18. He expressed the hope that the Government of Israel would take the necessary steps to put an end to the unlawful practices pursued in the territories, which were worsening the situation that the inhabitants of those territories had to deal with daily. The definitive solution to all aspects of the peace process in the region would require Israel to recognize the inevitability of strict implementation of the fundamental principle of “land for peace” on which the Madrid negotiations were based. Application of that principle should lead to the withdrawal of Israel from all occupied Arab territories, including East Jerusalem, thus clearing the way to achievement of a lasting solution to the conflict on the basis of the right of all to security; establishment of an independent Palestinian State in the territories occupied after 5 June 1967, including East Jerusalem; withdrawal of Israel from the occupied Syrian Golan and southern Lebanon; and promotion of peaceful and good-neighbourly relations between the countries in the region based on cooperation, security and peace for all.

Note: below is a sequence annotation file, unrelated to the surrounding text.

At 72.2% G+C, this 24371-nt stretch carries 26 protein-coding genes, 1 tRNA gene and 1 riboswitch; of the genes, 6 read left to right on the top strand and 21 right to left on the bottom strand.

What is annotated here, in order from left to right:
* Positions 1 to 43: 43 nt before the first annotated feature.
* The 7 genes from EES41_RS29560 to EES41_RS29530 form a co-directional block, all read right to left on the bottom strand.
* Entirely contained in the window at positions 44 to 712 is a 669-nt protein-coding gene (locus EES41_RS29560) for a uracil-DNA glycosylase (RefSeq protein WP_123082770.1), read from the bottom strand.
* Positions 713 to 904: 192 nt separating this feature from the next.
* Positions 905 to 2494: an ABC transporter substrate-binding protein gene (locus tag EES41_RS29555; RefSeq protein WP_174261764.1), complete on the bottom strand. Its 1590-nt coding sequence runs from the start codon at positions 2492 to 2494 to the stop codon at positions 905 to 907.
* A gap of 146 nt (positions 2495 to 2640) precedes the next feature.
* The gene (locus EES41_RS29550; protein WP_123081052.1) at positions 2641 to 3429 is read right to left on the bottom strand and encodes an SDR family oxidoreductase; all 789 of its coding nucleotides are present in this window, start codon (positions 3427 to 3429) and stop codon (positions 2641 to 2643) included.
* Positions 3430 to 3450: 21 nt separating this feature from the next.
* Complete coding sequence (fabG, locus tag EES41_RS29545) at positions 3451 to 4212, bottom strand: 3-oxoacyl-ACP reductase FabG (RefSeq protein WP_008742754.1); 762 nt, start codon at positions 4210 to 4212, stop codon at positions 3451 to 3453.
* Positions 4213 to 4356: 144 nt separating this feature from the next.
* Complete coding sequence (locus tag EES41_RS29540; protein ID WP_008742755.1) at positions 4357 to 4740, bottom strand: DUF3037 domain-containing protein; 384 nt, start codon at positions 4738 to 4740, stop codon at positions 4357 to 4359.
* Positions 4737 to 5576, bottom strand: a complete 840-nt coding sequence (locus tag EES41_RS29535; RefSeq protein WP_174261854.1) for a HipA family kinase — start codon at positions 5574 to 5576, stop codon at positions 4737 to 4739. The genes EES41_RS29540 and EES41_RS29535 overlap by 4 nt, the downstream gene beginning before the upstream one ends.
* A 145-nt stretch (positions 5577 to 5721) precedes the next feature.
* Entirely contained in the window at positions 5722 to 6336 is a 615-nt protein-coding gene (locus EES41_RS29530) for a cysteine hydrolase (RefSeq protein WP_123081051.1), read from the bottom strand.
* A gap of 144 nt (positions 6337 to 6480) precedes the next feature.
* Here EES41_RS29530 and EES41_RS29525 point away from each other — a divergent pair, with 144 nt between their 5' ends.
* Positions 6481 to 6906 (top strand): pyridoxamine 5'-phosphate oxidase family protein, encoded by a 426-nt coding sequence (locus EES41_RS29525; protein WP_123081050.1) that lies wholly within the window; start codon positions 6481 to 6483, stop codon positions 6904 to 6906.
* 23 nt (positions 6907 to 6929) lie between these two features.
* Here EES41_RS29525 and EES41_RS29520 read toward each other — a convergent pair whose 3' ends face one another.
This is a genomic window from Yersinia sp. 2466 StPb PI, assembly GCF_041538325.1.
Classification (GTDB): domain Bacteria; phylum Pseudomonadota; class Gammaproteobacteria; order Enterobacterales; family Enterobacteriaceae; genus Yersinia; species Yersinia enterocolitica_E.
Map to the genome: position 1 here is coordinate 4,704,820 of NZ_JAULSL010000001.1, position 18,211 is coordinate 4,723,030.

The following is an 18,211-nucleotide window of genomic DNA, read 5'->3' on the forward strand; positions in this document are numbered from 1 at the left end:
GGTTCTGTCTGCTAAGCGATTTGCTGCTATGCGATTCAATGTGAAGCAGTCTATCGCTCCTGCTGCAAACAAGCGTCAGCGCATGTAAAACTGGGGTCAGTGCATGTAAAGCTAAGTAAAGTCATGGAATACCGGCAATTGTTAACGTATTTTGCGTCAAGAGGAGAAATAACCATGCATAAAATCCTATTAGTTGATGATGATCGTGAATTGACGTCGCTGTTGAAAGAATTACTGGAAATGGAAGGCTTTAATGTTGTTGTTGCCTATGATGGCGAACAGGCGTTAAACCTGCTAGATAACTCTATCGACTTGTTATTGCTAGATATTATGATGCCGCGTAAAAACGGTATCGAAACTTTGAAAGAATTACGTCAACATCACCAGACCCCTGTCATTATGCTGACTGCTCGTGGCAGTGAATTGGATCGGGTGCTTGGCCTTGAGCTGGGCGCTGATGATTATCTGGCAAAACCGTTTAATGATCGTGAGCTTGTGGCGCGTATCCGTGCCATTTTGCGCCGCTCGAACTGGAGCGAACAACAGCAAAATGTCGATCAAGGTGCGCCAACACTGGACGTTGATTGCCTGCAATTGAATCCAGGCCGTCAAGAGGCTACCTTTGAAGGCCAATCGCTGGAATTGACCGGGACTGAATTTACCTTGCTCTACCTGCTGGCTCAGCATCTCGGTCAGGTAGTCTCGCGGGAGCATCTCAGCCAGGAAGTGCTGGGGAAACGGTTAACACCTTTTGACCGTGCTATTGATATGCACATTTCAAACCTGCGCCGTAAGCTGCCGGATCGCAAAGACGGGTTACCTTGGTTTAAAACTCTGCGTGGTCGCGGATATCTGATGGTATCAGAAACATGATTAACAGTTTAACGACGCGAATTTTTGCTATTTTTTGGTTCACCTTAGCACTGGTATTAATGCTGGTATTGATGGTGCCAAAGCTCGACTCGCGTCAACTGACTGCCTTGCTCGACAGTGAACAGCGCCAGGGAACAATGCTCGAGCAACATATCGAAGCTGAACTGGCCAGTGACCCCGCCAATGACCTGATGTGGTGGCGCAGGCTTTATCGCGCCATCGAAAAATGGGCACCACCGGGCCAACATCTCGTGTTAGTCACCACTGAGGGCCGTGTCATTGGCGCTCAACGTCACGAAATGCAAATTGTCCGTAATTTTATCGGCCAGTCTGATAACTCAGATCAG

19. Mr. Rahmtalla (Sudan) said that it was becoming increasingly evident that the establishment of many settlements in the occupied Palestinian territory, including Jerusalem, and in the occupied Syrian Golan had created a multitude of serious problems for the peace process in the Middle East and that the solution of those problems should be based on the provisions of Security Council resolutions 242 (1967), 338 (1973) and 425 (1978) and on the principle of “land for peace”.

20. As in previous years, the report submitted by the Secretary-General referred to the difficulties facing the Palestinian people in the occupied territories as a result of the policies and practices of the Israeli authorities; the latter included the closure of the occupied territories, which further worsened the living conditions of the Palestinian people and of the Arab inhabitants of the occupied Syrian Golan. The report also reiterated the serious repercussions of Israeli occupation, particularly on health services for the Palestinians, and denounced the restrictions Israel imposed on students who, in order to attend class regularly, had to pass through checkpoints established by Israel and face other obstacles.